The bodies of practice help ground assessment for learning in student and teacher practice. They were the basis for our conference strands. To help establish a common language for what we mean by each of these, we asked our strand designers to create a three-minute, lo-fi (and in many cases humorous) video. You can check them out below:

  • Portraits of a Graduate. A statement of a community’s shared aspirations for student learning, created through an intentionally inclusive process.
  • Performance Assessment. The assessments and underlying processes that allow students to demonstrate their knowledge and skills by applying them to complex and novel tasks.
  • Formative Assessment. The process that teachers use to notice, recognize, and respond to learning, in order to enhance that learning, during the learning.
  • Exhibitions & Defenses of Learning. The processes and events through which students present and discuss their learning with authentic audiences at key moments in their educational careers.

Any of these bodies of practice can be a great starting point, but we’ve learned that the real power of assessment for learning is in the interconnections between these practices. To help people make their own connections, we offered five cross-cutting “Core Shifts of AfL,” which describe what’s different in an assessment for learning system, as compared to an assessment of learning system.

The Core Shifts that distinguish assessment for learning are:

  • Partnership: Engaging students as active partners
  • Process: Recognizing that assessment is an integrated, ongoing process
  • Priorities: Prioritizing feedback and reflection over evaluation and ranking
  • Product: Producing bodies of evidence rather than only scores or grades
  • Purpose: Enacting more equitable systems and learning environments

Here’s an example of why the core shifts are as important as the assessment practices: many members of our learning community have shared that when they began with performance assessment, some people ended up “teaching to the rubric” (i.e. overly narrowing instruction based on rubric descriptors). This is better practice than teaching to a narrow standardized test, but it’s unlikely to build agency. Learner agency emerges from the daily habits of goal setting, reflection, and feedback in formative assessment, and from connecting in-school learning to individual goals and purpose through exhibitions and defenses. The power of assessment for learning is in the interconnections.

Learning is about making sense of new knowledge as it connects to or challenges what you already know. Together, the bodies of practice and core shifts are intended to create a playing field where this sense-making can happen. What are we already doing that relates to the AfL bodies of practice? What shifts should we consider to our current assessment practices so that their first and foremost priority is student learning?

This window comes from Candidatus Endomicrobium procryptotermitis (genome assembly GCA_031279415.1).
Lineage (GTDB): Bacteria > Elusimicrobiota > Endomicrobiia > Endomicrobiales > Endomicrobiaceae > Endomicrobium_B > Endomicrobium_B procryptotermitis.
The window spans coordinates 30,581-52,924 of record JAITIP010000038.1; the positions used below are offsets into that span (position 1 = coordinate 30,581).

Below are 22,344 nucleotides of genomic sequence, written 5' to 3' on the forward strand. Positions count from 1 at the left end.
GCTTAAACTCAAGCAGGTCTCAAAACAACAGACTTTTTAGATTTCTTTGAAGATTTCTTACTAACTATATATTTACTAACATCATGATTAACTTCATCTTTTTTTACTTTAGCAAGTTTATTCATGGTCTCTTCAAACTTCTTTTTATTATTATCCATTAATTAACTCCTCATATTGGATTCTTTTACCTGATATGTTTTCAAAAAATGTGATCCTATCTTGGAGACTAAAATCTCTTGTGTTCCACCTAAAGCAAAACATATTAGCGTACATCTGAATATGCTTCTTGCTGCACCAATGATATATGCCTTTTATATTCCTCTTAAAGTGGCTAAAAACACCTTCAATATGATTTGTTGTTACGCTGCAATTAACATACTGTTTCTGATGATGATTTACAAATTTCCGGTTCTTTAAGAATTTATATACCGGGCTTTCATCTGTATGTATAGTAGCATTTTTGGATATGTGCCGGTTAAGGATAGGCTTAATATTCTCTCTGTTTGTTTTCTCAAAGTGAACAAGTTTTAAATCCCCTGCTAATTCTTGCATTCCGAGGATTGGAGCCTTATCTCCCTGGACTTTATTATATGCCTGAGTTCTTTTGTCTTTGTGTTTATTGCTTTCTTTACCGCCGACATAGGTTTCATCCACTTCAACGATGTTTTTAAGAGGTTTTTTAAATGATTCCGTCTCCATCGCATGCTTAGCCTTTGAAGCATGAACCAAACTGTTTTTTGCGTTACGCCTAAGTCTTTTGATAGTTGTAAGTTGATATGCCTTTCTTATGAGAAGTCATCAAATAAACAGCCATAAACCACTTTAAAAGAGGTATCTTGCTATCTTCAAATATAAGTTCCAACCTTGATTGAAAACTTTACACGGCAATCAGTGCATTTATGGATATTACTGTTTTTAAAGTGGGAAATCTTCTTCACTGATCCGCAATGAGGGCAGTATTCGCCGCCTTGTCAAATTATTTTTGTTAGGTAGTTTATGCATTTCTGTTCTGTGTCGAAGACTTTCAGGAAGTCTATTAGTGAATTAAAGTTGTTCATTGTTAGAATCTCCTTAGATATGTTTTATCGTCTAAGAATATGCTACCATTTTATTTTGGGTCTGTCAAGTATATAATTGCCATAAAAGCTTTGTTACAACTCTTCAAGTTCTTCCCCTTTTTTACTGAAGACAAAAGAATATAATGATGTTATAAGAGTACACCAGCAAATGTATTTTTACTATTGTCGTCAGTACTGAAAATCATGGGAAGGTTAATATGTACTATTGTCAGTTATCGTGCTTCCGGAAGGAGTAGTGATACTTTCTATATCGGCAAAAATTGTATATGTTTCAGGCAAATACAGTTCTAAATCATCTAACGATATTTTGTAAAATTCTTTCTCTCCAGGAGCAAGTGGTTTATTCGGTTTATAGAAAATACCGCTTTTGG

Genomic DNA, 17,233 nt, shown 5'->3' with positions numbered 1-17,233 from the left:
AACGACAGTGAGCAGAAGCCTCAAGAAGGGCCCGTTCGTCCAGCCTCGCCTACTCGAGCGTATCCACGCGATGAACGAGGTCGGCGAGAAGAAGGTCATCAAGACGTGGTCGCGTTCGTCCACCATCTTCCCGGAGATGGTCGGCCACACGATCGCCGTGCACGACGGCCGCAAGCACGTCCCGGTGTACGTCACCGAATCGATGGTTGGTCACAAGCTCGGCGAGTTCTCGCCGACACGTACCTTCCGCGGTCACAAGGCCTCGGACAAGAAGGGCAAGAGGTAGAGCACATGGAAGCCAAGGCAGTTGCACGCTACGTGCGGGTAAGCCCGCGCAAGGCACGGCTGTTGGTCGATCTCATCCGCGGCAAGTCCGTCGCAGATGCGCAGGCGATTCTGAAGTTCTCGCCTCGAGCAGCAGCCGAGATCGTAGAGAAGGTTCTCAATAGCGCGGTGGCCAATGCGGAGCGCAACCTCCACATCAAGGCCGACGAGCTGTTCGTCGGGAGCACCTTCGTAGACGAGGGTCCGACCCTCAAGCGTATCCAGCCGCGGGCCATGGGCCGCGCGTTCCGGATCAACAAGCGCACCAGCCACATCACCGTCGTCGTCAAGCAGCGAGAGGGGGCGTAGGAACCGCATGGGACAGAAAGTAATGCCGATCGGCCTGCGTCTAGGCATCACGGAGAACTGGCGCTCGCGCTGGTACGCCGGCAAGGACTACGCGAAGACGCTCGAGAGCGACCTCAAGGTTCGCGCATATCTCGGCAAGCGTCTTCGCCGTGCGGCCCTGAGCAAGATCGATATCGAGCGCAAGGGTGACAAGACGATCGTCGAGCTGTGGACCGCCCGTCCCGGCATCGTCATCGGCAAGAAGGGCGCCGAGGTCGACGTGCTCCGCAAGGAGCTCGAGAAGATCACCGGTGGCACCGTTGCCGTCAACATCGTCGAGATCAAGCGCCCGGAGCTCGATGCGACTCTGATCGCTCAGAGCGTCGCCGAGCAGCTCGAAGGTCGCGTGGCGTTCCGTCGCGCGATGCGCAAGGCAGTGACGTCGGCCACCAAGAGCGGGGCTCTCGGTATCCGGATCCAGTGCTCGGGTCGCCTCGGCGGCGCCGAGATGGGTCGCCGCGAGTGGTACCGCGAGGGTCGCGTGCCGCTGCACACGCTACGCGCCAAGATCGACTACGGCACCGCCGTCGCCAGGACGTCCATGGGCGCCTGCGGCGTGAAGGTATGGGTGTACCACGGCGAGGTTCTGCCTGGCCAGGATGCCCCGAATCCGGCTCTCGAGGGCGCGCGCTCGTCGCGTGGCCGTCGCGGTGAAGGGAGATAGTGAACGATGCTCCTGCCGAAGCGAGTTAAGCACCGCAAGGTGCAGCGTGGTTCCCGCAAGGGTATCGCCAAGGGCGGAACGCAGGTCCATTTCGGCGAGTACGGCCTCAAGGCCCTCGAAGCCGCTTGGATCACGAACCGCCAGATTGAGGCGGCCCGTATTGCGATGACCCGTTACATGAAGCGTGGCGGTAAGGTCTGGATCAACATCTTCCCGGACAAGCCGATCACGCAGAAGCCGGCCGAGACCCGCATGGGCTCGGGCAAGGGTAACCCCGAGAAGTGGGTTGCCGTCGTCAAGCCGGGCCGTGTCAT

For many educators, the core shifts and bodies of practice offer plenty of fodder for reflection and discussion. For those who want to dig deeper, we also collaboratively created a series of “shared learnings” that explain our emerging understanding of what’s most important in assessment for learning. We try to live a culture of revision, so these shared learnings are not a definitive statement. So, as you read them, consider an invitation to join our collective learning. Question these assertions, make new connections, and send us your thoughts!

professional learning

In a conference session called “Are Your Students Really Thinking?” participants built models to “make visible” their thinking about problem solving. (Courtesy of Starr Lang, Mission Vista High School)

The How: Going Deeper with Assessment for Learning in Your Context

We spent half of the first day of the conference on the items described above—exploring our current assessment systems, envisioning new possibilities, and reflecting on how assessment for learning might help build a bridge between the two.

We wanted people to be intentional about understanding their own contexts, identifying assets to build on, and focusing their learning at the conference on these opportunities. Our collaborators at Envision Learning Partners created an Assessment for Learning Self Reflection and Planning Tool to support this process. The tool walks you through a reflective process that draws on the Core Shifts and Shared Learnings that guided the conference design, as well as the conditions in your context and your own style as a leader and changemaker. The goal of this process is to get really clear about where assessment for learning is already happening in your context, and what you’d like to learn in order to help it grow.

assessment self-reflection and planning tool

An excerpt from the Assessment for Learning Self Reflection and Planning Tool, which supported participants to reflect on and focus their learning based on their own contexts and goals

The Self Reflection and Planning process helped conference participants choose the sessions they would attend at the conference in San Diego. Those of you who did not attend in person can explore and learn from this resource bank of session materials and related tools and stories from the ALP learning community (and beyond). We invite you to use the Self Reflection and Planning Tool on your own or with colleagues.

Keep the end in mind: your goal is to reflect on the assets you have, the opportunities within your system, and what you’d like to learn in order to seize these opportunities. Choose a handful of resources from the resource bank that best match your learning priorities, and use the notes pages in the tool to take notes. After you’ve done this (on your own or as part of a professional learning community), it’s time to present your learning. The last two pages of the tool will help you do a mini “portfolio defense” of what you’ve learned and how you’ll move it forward.

And remember: a good portfolio defense not only looks backwards at what you’ve learned, it also looks forward. Connect your learning to purpose: what steps can you take to help the students, teachers, and leaders closest to you go deeper into assessment for learning?


Photo at top courtesy of Starr Lang, Mission Vista High School.

Tony Siddall headshot

Tony Siddall

K-12 Program Officer, NGLC

Tony Siddall is a former program officer for Next Generation Learning Challenges. He led the Assessment for Learning Project partnership with the Center for Innovation in Education and 2Revolutions.